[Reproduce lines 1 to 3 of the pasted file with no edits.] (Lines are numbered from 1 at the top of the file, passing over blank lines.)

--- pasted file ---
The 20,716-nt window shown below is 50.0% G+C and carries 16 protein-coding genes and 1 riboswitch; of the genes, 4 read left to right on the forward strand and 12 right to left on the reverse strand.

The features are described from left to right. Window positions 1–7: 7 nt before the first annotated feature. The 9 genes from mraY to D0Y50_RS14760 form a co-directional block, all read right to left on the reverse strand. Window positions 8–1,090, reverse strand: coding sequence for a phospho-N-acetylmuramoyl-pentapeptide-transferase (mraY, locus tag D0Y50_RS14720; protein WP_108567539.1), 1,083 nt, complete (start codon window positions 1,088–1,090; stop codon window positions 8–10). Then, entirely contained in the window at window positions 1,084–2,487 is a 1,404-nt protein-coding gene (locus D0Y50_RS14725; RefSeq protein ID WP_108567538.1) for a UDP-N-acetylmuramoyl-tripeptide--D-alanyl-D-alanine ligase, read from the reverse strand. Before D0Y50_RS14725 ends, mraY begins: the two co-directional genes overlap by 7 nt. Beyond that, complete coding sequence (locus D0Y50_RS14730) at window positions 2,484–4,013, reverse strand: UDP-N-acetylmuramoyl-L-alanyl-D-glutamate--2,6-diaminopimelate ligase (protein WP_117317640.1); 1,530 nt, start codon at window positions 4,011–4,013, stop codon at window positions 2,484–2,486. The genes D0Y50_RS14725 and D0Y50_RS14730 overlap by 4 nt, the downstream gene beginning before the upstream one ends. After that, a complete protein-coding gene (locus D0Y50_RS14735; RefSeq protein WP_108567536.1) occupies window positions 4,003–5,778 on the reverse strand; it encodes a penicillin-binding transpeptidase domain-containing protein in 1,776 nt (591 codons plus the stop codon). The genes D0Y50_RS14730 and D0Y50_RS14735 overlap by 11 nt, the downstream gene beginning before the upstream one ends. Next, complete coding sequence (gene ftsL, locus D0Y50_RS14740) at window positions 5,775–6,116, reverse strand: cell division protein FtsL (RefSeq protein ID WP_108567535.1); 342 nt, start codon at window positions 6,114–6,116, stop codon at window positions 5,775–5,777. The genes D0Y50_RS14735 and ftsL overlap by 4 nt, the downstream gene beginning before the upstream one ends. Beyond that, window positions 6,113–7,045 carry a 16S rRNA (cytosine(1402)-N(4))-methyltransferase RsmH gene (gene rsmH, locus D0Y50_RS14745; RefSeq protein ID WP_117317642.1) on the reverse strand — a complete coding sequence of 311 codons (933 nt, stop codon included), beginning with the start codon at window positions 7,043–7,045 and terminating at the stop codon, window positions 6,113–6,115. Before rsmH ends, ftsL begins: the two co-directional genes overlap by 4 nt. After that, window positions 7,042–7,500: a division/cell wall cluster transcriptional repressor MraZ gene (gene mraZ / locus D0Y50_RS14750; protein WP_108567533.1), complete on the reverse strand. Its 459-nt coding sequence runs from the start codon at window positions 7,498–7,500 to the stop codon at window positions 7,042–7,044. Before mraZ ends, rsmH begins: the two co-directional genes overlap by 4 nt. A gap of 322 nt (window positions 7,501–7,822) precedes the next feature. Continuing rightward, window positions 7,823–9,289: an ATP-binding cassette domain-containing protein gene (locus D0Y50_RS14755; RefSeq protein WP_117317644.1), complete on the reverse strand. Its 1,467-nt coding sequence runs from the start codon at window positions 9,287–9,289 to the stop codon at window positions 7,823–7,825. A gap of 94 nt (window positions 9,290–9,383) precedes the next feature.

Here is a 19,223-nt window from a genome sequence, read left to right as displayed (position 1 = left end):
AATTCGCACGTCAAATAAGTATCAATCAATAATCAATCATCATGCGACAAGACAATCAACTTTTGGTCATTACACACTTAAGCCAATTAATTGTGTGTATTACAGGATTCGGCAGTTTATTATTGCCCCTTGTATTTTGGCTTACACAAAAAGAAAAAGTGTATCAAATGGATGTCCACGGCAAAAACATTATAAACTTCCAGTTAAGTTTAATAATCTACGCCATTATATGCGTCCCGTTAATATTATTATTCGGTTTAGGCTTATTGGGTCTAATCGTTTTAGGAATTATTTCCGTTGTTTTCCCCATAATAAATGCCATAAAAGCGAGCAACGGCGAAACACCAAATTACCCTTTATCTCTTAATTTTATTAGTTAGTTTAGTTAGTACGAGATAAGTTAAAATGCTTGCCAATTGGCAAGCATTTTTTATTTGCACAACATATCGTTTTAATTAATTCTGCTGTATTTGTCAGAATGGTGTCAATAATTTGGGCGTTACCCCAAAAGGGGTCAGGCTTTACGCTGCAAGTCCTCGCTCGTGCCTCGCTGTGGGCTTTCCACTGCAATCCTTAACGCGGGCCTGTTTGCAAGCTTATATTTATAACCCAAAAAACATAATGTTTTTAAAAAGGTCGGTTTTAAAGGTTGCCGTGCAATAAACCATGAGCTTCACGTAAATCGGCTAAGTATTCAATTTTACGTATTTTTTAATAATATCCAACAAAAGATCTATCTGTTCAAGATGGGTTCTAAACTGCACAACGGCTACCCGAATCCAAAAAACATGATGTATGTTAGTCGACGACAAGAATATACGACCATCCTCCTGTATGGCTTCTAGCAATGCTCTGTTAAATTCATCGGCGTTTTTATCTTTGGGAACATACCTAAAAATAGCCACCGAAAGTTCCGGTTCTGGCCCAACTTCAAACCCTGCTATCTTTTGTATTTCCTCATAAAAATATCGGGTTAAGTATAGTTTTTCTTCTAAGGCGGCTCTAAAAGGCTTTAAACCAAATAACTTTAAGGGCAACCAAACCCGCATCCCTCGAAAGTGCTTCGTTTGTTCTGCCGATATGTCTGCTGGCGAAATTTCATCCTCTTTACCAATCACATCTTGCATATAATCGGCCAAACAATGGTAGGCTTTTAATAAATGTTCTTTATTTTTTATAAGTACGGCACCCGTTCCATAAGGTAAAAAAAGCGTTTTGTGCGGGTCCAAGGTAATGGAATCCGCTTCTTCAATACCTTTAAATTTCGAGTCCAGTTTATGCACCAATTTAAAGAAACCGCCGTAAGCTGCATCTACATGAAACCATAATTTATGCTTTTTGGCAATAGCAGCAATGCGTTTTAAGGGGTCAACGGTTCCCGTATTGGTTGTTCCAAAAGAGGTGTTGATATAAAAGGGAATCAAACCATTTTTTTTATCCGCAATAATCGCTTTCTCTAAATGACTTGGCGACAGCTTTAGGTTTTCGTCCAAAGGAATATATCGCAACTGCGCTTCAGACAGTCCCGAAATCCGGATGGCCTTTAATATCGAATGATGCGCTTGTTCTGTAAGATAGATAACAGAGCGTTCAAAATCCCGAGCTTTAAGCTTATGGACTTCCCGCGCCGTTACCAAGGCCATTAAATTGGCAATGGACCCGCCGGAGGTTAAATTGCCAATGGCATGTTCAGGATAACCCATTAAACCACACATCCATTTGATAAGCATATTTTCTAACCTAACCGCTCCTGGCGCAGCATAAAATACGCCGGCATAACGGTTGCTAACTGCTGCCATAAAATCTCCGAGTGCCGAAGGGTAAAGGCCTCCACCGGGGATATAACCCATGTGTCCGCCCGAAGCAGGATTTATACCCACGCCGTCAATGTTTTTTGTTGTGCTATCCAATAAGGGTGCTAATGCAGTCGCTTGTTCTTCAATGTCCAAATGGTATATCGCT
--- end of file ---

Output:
The 20,716-nt window shown below is 50.0% G+C and carries 16 protein-coding genes and 1 riboswitch; of the genes, 4 read left to right on the forward strand and 12 right to left on the reverse strand.

The features are described from left to right. Window positions 1–7: 7 nt before the first annotated feature. The 9 genes from mraY to D0Y50_RS14760 form a co-directional block, all read right to left on the reverse strand. Window positions 8–1,090, reverse strand: coding sequence for a phospho-N-acetylmuramoyl-pentapeptide-transferase (mraY, locus tag D0Y50_RS14720; protein WP_108567539.1), 1,083 nt, complete (start codon window positions 1,088–1,090; stop codon window positions 8–10). Then, entirely contained in the window at window positions 1,084–2,487 is a 1,404-nt protein-coding gene (locus D0Y50_RS14725; RefSeq protein ID WP_108567538.1) for a UDP-N-acetylmuramoyl-tripeptide--D-alanyl-D-alanine ligase, read from the reverse strand. Before D0Y50_RS14725 ends, mraY begins: the two co-directional genes overlap by 7 nt. Beyond that, complete coding sequence (locus D0Y50_RS14730) at window positions 2,484–4,013, reverse strand: UDP-N-acetylmuramoyl-L-alanyl-D-glutamate--2,6-diaminopimelate ligase (protein WP_117317640.1); 1,530 nt, start codon at window positions 4,011–4,013, stop codon at window positions 2,484–2,486. The genes D0Y50_RS14725 and D0Y50_RS14730 overlap by 4 nt, the downstream gene beginning before the upstream one ends. After that, a complete protein-coding gene (locus D0Y50_RS14735; RefSeq protein WP_108567536.1) occupies window positions 4,003–5,778 on the reverse strand; it encodes a penicillin-binding transpeptidase domain-containing protein in 1,776 nt (591 codons plus the stop codon). The genes D0Y50_RS14730 and D0Y50_RS14735 overlap by 11 nt, the downstream gene beginning before the upstream one ends. Next, complete coding sequence (gene ftsL, locus D0Y50_RS14740) at window positions 5,775–6,116, reverse strand: cell division protein FtsL (RefSeq protein ID WP_108567535.1); 342 nt, start codon at window positions 6,114–6,116, stop codon at window positions 5,775–5,777. The genes D0Y50_RS14735 and ftsL overlap by 4 nt, the downstream gene beginning before the upstream one ends. Beyond that, window positions 6,113–7,045 carry a 16S rRNA (cytosine(1402)-N(4))-methyltransferase RsmH gene (gene rsmH, locus D0Y50_RS14745; RefSeq protein ID WP_117317642.1) on the reverse strand — a complete coding sequence of 311 codons (933 nt, stop codon included), beginning with the start codon at window positions 7,043–7,045 and terminating at the stop codon, window positions 6,113–6,115. Before rsmH ends, ftsL begins: the two co-directional genes overlap by 4 nt. After that, window positions 7,042–7,500: a division/cell wall cluster transcriptional repressor MraZ gene (gene mraZ / locus D0Y50_RS14750; protein WP_108567533.1), complete on the reverse strand. Its 459-nt coding sequence runs from the start codon at window positions 7,498–7,500 to the stop codon at window positions 7,042–7,044. Before mraZ ends, rsmH begins: the two co-directional genes overlap by 4 nt. A gap of 322 nt (window positions 7,501–7,822) precedes the next feature. Continuing rightward, window positions 7,823–9,289: an ATP-binding cassette domain-containing protein gene (locus D0Y50_RS14755; RefSeq protein WP_117317644.1), complete on the reverse strand. Its 1,467-nt coding sequence runs from the start codon at window positions 9,287–9,289 to the stop codon at window positions 7,823–7,825. A gap of 94 nt (window positions 9,290–9,383) precedes the next feature.

Here is a 19,223-nt window from a genome sequence, read left to right as displayed (position 1 = left end):